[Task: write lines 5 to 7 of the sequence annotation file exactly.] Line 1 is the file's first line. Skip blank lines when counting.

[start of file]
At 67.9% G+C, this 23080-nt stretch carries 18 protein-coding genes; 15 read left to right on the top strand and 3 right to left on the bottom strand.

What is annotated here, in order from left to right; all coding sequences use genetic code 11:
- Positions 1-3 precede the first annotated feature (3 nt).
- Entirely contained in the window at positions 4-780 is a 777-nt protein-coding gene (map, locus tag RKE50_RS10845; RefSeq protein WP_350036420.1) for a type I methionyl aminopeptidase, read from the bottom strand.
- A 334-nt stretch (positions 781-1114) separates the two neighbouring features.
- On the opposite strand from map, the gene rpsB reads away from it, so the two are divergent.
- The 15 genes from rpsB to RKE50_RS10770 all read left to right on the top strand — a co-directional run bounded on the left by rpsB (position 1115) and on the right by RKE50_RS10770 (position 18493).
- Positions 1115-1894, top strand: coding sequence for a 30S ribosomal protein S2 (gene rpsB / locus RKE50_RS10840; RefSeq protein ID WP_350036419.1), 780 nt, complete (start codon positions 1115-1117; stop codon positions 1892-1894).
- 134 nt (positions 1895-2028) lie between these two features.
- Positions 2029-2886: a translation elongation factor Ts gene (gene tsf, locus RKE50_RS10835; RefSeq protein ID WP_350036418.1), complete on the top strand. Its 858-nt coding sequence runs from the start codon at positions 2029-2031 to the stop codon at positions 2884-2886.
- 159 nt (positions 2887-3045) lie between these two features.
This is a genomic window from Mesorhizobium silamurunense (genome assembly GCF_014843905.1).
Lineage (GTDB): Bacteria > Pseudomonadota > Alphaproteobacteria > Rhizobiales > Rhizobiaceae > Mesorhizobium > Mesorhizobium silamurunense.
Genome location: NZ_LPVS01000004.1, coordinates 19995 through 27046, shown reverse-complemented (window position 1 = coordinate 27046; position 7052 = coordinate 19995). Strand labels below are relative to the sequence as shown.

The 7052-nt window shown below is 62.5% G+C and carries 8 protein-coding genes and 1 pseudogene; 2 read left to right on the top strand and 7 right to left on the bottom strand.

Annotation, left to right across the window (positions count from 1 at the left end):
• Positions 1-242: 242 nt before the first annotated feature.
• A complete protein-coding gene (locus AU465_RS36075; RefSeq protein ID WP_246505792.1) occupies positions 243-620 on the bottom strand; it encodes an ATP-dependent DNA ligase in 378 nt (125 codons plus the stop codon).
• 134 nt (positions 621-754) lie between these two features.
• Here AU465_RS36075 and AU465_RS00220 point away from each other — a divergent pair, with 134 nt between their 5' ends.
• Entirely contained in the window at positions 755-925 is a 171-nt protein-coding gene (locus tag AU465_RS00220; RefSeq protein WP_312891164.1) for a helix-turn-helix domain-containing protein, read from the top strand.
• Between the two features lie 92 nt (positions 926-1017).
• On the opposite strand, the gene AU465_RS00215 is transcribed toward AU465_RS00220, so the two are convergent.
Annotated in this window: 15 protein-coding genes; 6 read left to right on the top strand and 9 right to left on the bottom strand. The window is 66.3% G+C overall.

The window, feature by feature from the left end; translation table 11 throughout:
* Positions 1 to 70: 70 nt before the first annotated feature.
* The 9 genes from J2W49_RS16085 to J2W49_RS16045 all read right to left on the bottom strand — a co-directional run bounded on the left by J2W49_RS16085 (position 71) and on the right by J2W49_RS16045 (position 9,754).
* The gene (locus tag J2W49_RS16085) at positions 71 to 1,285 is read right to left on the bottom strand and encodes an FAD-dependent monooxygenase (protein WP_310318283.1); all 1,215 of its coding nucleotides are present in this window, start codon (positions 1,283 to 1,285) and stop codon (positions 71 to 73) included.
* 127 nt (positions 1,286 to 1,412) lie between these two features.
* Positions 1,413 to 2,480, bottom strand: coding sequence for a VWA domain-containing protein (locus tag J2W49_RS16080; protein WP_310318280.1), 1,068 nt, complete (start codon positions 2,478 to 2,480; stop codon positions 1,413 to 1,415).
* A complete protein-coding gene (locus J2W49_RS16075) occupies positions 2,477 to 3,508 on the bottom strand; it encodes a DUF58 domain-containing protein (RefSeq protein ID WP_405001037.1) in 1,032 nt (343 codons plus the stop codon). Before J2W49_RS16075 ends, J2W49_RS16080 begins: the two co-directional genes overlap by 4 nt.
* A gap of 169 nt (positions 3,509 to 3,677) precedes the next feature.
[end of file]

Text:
- A 334-nt stretch (positions 781-1114) separates the two neighbouring features.
- On the opposite strand from map, the gene rpsB reads away from it, so the two are divergent.
- The 15 genes from rpsB to RKE50_RS10770 all read left to right on the top strand — a co-directional run bounded on the left by rpsB (position 1115) and on the right by RKE50_RS10770 (position 18493).